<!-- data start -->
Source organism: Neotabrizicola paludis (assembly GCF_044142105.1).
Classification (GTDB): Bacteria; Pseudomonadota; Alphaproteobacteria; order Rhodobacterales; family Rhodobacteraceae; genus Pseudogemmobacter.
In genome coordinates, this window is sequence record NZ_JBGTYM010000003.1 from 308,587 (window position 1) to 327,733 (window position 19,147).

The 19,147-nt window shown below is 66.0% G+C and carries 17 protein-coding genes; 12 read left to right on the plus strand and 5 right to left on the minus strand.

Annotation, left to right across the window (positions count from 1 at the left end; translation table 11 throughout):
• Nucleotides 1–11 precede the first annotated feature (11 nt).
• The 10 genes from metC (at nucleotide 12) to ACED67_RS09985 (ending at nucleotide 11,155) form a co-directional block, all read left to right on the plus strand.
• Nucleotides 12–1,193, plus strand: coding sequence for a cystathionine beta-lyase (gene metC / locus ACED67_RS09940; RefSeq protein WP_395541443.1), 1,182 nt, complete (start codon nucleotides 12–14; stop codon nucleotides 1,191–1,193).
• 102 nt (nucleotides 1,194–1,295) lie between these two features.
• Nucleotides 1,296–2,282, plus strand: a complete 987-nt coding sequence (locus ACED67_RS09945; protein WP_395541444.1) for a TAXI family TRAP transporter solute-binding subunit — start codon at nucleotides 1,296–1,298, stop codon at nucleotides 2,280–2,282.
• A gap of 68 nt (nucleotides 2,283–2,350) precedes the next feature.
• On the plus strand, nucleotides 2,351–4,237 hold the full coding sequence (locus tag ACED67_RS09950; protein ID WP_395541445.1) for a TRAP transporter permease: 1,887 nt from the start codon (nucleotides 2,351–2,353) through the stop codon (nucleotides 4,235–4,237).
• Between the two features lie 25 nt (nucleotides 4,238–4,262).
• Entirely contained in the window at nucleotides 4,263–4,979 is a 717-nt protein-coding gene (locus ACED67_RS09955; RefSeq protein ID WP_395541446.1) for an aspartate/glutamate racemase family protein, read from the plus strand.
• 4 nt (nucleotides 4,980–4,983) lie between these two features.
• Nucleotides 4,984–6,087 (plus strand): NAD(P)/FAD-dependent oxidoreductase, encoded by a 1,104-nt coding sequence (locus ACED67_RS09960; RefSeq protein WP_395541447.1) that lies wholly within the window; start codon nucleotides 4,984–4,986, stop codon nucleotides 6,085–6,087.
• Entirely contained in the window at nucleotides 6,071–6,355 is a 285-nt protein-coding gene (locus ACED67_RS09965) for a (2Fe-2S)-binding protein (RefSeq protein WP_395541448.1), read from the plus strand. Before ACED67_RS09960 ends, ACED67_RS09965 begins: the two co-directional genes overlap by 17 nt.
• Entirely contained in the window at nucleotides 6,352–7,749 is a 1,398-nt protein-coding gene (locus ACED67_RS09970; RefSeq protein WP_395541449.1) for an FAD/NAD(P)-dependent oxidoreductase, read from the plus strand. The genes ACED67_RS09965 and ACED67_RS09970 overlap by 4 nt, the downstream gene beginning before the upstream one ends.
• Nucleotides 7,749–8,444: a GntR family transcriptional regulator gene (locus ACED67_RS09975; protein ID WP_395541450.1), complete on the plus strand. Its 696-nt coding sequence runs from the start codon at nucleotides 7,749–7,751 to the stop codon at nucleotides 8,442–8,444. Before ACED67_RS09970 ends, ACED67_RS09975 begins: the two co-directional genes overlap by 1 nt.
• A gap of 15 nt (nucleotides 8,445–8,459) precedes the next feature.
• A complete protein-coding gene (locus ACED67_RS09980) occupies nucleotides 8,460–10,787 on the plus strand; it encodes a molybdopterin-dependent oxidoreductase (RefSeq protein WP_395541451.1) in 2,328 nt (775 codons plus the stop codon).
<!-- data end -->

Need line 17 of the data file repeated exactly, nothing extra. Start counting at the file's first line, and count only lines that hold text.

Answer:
• Entirely contained in the window at nucleotides 6,071–6,355 is a 285-nt protein-coding gene (locus ACED67_RS09965) for a (2Fe-2S)-binding protein (RefSeq protein WP_395541448.1), read from the plus strand. Before ACED67_RS09960 ends, ACED67_RS09965 begins: the two co-directional genes overlap by 17 nt.